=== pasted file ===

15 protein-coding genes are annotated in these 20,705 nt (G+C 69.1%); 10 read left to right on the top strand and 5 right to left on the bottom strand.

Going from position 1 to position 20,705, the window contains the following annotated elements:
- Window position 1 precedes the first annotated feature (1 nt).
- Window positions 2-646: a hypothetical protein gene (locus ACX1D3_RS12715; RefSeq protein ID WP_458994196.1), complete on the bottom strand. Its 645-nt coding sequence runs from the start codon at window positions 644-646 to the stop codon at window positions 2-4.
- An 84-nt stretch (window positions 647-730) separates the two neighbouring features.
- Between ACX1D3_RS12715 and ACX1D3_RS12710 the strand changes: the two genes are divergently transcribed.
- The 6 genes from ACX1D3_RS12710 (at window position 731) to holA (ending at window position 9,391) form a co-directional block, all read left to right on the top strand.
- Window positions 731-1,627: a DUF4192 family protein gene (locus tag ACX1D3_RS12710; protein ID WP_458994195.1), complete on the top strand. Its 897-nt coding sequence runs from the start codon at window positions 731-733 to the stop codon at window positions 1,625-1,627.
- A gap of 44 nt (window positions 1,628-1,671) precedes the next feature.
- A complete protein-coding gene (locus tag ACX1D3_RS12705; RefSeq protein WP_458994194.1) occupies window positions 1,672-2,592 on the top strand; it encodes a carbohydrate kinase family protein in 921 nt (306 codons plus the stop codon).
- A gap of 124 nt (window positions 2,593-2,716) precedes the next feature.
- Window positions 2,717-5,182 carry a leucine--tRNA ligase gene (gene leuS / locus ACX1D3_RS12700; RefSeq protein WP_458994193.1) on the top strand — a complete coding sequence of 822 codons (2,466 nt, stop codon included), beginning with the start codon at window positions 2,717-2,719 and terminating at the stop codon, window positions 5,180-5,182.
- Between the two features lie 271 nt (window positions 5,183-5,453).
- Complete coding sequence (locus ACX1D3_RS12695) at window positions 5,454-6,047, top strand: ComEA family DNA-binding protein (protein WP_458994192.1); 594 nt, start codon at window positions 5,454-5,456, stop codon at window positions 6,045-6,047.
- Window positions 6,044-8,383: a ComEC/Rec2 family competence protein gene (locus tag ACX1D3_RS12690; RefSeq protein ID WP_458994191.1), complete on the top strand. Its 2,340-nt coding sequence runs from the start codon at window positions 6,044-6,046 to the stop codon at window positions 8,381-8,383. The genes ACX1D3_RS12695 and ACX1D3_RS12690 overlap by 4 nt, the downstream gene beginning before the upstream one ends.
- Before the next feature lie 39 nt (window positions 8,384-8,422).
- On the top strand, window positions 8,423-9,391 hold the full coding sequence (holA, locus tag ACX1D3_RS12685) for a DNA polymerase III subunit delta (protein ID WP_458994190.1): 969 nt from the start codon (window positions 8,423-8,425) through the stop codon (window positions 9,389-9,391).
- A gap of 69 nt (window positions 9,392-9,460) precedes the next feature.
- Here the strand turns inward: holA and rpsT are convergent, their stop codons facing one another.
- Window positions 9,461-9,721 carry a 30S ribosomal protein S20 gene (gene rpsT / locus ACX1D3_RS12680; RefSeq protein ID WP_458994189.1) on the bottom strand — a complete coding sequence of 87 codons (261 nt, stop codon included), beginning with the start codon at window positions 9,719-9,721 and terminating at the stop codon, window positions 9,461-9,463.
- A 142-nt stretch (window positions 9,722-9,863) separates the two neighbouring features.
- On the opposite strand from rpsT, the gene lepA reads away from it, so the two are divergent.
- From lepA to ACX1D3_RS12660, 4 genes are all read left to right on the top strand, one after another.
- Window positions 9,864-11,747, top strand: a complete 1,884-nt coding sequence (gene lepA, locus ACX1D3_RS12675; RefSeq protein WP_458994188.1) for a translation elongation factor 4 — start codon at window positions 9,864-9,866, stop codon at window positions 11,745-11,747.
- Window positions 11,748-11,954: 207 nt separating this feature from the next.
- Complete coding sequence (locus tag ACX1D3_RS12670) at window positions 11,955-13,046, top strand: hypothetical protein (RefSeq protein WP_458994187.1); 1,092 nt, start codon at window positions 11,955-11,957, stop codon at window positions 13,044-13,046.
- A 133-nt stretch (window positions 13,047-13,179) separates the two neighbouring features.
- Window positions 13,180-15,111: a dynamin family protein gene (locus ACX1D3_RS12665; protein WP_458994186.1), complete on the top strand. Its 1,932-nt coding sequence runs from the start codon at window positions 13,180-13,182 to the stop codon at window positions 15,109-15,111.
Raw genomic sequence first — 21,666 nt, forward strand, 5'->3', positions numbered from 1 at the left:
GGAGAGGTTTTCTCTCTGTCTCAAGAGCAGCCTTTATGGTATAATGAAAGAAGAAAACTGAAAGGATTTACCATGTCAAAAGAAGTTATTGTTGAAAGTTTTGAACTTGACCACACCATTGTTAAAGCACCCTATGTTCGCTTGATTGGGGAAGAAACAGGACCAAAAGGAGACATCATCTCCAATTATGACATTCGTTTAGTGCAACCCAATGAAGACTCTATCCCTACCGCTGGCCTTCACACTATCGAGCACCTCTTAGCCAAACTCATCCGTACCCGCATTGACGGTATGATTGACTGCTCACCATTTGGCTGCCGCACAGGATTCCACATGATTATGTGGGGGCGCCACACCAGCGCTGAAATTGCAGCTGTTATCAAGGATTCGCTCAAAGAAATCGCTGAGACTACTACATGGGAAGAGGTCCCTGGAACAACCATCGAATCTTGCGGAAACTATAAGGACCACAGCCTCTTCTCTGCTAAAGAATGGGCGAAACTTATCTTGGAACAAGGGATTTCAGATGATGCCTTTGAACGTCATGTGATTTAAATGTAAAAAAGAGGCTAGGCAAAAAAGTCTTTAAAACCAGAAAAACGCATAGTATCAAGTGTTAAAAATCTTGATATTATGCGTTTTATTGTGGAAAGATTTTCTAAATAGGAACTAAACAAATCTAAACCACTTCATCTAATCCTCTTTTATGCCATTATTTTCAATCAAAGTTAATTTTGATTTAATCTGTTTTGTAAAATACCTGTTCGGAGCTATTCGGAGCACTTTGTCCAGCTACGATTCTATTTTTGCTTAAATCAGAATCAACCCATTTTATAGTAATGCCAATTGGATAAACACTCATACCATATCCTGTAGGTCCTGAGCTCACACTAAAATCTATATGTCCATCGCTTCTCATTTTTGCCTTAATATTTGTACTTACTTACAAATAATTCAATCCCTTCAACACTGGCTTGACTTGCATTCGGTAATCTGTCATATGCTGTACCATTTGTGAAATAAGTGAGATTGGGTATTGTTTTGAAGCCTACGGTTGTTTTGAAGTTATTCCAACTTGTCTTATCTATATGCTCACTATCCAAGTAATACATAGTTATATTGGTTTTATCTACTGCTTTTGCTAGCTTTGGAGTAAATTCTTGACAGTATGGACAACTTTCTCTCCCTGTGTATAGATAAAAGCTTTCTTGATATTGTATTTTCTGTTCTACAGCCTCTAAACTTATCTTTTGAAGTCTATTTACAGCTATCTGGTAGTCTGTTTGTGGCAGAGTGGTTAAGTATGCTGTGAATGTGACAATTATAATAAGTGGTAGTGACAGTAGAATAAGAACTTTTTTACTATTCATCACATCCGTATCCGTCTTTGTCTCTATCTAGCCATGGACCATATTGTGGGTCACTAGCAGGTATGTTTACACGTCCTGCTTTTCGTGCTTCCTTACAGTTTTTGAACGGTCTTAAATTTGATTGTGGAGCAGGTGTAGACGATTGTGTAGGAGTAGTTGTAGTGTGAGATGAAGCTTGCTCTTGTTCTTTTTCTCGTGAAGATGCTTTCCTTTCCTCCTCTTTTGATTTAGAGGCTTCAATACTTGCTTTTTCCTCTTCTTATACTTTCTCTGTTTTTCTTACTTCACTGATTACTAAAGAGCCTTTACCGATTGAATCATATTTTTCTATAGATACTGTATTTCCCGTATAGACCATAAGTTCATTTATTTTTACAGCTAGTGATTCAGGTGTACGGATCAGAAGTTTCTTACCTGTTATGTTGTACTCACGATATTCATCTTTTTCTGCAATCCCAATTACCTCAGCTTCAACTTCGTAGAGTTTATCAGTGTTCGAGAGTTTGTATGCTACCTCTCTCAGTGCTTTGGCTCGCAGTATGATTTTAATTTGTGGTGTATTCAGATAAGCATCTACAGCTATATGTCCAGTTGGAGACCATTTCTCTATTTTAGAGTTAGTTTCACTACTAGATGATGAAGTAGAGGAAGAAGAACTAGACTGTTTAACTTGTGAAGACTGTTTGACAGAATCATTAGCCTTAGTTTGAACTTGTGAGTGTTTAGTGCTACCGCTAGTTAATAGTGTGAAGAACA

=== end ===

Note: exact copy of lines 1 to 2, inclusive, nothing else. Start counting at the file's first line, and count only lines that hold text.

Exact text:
15 protein-coding genes are annotated in these 20,705 nt (G+C 69.1%); 10 read left to right on the top strand and 5 right to left on the bottom strand.

Going from position 1 to position 20,705, the window contains the following annotated elements: